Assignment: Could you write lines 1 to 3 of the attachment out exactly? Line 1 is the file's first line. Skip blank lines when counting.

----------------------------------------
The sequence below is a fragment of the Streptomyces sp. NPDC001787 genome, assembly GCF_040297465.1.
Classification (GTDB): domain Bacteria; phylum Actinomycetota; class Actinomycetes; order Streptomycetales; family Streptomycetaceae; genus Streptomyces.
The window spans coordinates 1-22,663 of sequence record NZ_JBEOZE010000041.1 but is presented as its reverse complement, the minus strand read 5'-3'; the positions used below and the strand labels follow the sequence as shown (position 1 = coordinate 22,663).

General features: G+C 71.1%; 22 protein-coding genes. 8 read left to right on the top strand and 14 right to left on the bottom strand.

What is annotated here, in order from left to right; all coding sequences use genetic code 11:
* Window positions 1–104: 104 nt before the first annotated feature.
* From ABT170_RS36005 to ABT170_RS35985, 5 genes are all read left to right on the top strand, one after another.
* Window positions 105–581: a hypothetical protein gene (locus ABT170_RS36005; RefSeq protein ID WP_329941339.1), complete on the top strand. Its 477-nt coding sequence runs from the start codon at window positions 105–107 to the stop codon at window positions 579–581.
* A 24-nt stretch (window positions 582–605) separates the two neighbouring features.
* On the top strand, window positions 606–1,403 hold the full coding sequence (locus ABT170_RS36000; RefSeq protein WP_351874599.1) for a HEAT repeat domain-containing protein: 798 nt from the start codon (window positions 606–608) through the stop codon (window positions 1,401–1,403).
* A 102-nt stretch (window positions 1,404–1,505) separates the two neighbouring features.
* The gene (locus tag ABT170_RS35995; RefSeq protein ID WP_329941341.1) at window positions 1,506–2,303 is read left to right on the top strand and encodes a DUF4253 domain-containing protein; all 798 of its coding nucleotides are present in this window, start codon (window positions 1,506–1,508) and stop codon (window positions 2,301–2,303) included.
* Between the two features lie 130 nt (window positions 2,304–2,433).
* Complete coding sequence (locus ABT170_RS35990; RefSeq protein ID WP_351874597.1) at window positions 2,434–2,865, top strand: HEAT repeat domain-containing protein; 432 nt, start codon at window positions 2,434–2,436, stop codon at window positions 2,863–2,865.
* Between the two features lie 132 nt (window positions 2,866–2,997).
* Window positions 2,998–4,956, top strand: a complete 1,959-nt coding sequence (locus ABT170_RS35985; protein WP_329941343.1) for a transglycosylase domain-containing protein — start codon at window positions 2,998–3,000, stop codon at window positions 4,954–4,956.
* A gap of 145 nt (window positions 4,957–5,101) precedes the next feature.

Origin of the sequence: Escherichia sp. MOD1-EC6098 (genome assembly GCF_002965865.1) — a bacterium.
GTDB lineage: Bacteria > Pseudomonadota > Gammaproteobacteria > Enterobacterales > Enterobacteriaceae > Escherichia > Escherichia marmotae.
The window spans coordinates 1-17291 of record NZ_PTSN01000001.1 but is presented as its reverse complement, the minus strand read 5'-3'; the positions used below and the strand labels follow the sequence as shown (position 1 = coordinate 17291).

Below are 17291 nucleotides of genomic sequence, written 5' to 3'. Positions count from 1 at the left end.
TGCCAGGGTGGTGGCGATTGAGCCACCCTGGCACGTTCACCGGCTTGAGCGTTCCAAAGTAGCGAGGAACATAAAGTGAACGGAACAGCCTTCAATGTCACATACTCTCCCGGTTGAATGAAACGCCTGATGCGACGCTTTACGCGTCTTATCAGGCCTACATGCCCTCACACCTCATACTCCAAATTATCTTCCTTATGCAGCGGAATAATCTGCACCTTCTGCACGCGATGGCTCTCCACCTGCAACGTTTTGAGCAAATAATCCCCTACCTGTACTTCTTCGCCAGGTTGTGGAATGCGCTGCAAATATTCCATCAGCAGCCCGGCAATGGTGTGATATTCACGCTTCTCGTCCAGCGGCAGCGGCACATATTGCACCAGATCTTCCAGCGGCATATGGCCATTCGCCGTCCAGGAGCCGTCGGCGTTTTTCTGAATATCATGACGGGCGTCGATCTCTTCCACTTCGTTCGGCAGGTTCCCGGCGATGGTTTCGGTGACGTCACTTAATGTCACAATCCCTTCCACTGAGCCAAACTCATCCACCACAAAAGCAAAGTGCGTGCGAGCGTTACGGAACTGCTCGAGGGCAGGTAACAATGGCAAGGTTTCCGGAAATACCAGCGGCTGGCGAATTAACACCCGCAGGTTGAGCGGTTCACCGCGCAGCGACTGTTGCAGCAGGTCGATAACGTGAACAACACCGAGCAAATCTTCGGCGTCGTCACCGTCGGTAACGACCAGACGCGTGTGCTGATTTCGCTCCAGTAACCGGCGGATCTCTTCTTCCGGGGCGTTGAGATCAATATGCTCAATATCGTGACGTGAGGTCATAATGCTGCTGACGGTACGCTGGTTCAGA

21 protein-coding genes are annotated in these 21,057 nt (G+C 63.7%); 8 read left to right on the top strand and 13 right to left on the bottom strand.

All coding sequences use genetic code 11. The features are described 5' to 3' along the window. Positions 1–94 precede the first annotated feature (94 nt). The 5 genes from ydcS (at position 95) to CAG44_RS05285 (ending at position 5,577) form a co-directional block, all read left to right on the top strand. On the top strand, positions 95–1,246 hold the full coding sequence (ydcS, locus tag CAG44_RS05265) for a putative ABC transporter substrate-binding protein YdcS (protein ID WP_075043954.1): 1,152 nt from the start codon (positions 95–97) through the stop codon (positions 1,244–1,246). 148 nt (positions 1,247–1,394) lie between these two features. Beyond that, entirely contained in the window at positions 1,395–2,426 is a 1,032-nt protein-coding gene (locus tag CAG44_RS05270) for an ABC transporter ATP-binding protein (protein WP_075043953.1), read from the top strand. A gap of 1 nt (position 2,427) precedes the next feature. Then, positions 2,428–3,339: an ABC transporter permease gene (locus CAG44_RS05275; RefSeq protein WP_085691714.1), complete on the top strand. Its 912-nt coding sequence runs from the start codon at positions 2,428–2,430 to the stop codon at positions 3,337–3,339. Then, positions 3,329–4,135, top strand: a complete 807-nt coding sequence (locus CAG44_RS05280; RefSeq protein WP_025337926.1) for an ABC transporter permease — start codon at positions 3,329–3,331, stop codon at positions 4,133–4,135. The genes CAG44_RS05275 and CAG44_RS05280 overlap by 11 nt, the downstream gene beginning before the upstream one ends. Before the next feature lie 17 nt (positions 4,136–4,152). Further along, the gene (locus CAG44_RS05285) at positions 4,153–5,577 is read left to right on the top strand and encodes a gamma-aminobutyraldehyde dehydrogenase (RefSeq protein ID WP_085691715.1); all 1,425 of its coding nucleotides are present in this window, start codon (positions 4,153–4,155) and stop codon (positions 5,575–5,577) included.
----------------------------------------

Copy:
The sequence below is a fragment of the Streptomyces sp. NPDC001787 genome, assembly GCF_040297465.1.
Classification (GTDB): domain Bacteria; phylum Actinomycetota; class Actinomycetes; order Streptomycetales; family Streptomycetaceae; genus Streptomyces.
The window spans coordinates 1-22,663 of sequence record NZ_JBEOZE010000041.1 but is presented as its reverse complement, the minus strand read 5'-3'; the positions used below and the strand labels follow the sequence as shown (position 1 = coordinate 22,663).